ISLAMABAD

The Planning Commission has asked the government to ink LNG import agreement before embarking the CNG sector deregulation and its consumer pricing, free from the Oil and Gas Regulatory Authority’s (OGRA) regulation, it is learnt reliably here. The Planning Commission has asked the government that the CNG stations are being converted from the local gas to RLNG, therefore it is necessary to produce complete plan of LNG availability before embarking on the deregulation of the CNG sector and its consumer pricing, sources told The Nation here on Sunday.

The government had earlier moved a summary in this regard seeking views of the OGRA and Planning Commission on the deregulation of CNG sector. After receiving comments, from OGRA and Planning Commission, now the summary was forwarded for the approval of the Economic Coordination Committee (ECC), the source maintained.

The country has a total 3,495 CNG stations of which 2,400 were in Punjab but due to gas shortage for residential consumers, Gas supply to CNG stations of Punjab was suspended in November 2014 but now partially reopened under new rules. The restoration of gas supply to CNG stations in Punjab is made possible through the imported Re- gasified LNG (RLNG). “If you don’t have LNG how you will operate the CNG stations, and then why the government needs the deregulation of the CNG sector and consumer pricing,” the source asked. It is pertinent to mention here that under current gas availability situation in the country there is no gas available for the CNG sector, particularly for the stations located in Punjab.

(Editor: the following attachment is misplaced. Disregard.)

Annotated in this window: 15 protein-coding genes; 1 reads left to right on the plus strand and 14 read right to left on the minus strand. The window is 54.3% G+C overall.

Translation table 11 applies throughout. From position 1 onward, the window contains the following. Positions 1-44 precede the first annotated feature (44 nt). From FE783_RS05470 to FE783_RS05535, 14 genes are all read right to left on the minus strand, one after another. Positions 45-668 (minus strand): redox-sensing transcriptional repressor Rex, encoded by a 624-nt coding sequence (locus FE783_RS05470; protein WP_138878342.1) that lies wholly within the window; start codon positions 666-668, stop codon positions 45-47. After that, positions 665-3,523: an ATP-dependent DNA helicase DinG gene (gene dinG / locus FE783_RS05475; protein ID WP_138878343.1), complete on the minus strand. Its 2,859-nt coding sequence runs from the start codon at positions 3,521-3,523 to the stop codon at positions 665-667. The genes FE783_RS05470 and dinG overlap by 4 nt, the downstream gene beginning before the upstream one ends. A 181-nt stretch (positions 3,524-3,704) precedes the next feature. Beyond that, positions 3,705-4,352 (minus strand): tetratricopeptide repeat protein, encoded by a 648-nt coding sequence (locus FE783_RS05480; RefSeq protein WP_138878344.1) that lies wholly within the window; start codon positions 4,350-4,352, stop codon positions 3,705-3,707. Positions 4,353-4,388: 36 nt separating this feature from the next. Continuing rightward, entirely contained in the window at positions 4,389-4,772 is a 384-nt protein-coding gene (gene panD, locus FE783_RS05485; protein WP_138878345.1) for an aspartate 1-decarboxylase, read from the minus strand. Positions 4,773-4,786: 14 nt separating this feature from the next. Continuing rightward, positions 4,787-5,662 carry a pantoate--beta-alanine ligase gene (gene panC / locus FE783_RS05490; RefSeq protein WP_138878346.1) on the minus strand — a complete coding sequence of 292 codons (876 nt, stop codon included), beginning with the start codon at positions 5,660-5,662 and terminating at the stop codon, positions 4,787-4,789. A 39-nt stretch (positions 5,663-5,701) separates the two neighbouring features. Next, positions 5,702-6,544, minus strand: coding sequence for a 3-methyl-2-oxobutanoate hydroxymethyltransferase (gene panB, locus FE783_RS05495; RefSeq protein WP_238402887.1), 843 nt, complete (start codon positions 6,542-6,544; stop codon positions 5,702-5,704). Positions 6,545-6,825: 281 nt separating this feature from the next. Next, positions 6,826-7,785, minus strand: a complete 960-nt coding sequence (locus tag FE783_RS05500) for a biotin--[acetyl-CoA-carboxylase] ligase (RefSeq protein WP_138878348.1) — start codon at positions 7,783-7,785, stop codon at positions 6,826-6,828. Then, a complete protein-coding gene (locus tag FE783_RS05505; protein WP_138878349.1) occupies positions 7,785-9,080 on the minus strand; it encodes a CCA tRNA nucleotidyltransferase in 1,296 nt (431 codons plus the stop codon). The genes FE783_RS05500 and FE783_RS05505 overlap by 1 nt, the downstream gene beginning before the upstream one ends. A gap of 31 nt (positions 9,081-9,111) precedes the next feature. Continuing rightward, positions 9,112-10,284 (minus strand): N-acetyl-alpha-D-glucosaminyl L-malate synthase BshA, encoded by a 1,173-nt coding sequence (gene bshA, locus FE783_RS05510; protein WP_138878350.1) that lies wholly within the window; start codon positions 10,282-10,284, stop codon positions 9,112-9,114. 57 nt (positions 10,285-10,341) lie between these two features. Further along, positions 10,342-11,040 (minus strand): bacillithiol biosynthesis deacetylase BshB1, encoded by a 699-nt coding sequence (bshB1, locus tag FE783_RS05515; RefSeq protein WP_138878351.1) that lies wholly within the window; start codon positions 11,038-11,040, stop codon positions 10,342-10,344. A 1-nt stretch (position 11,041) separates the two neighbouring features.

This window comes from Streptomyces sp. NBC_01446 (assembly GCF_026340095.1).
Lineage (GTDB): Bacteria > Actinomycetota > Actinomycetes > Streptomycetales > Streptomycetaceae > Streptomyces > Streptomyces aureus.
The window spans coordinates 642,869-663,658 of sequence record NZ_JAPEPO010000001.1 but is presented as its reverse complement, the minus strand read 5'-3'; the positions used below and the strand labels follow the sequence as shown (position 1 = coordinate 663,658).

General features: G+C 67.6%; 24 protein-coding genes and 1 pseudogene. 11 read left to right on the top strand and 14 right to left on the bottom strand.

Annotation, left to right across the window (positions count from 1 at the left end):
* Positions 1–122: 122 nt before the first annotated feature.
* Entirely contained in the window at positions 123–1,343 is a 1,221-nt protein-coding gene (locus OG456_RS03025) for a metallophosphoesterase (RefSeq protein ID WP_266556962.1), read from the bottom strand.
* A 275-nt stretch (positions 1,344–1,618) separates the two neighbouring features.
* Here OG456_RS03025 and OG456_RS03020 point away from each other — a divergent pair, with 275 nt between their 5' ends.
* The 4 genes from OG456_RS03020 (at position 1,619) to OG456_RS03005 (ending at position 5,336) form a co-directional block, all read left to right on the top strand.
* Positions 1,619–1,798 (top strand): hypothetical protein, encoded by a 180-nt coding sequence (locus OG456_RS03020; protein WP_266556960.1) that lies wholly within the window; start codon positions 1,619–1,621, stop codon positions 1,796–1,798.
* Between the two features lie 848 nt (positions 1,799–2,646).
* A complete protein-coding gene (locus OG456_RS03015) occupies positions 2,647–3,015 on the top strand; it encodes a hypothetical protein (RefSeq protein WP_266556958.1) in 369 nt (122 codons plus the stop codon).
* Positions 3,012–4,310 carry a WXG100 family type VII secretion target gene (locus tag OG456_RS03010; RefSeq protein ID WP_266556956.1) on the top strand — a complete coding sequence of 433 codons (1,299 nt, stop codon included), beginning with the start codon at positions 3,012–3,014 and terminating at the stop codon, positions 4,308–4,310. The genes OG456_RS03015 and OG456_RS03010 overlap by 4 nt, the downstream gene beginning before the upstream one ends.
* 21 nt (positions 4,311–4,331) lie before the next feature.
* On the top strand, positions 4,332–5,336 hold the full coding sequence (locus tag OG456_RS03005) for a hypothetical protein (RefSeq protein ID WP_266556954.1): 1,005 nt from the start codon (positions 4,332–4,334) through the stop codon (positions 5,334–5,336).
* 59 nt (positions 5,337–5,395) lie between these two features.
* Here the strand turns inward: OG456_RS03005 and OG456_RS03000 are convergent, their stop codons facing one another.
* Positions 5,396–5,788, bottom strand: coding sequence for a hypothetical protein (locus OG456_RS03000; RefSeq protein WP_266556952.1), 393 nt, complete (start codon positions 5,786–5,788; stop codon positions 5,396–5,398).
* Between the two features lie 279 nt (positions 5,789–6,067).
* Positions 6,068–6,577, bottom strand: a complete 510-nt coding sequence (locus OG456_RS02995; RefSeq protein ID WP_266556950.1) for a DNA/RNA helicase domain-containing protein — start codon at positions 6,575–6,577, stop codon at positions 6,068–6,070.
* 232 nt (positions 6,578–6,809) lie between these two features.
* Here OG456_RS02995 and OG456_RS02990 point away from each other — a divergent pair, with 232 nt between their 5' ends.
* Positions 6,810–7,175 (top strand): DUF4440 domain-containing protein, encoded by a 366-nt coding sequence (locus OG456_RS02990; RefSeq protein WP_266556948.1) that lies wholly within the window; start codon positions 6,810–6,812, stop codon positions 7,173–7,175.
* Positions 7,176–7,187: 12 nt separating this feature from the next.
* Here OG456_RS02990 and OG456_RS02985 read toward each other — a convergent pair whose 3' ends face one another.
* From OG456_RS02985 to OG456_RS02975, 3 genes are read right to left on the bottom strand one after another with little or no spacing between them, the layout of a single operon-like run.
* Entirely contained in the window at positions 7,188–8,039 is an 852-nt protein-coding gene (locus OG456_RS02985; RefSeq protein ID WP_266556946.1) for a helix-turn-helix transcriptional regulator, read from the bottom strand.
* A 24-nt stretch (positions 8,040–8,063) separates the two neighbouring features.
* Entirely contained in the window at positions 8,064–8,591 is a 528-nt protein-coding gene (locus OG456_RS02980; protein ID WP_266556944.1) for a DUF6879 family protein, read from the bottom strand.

Since there is no local gas available for the CNG sector, the government is relying on the imported LNG but so far no formal agreement has been signed with any country of the world. Earlier the government was planning to enter into government to government agreement with Qater, for the import of LNG, but now it seems that the idea has been shelved. Recently Secretary Petroleum and Natural Resource told the Senate Standing Committee on Petroleum that there is no government to government agreement as Pakistan State Oil (PSO) will import LNG through Engro and will sell it to SNGPL.

The second issue with deregulation, of CNG sector, is the absence of mechanism of who will control the prices of CNG sector after its deregulation. The move ,to take away the CNG sector from OGRA’s regulation, which according to some experts is going to hurt the consumers in long run and leave them at the mercy of CNG owners. Besides, the absence of regulation will bring a lot of litigation in future, the expert maintained.

“Our market is not perfect market therefore it required the government supervision even after deregulation,” the source maintained adding that “in the past we have seen the fate of cement industry where the cartelisation of cement manufacturers resulted in hike of cement prices for the consumers”. The Planning Commission has asked the petroleum ministry to evolve a mechanism to protect the CNG consumers, particularly in small towns, from exploitation, sources maintained. The government should make a body to watch over the activities of the CNG sector in the deregulated environment, sources maintained.

However, according the All Pakistan CNG Association (APCNGA) point of view, the deregulation will bring more competition to the sector and every gas station will be free to decide its own profit margin, which will result in the reduction of CNG prices as everyone will try to attract more customers by keeping its prices low.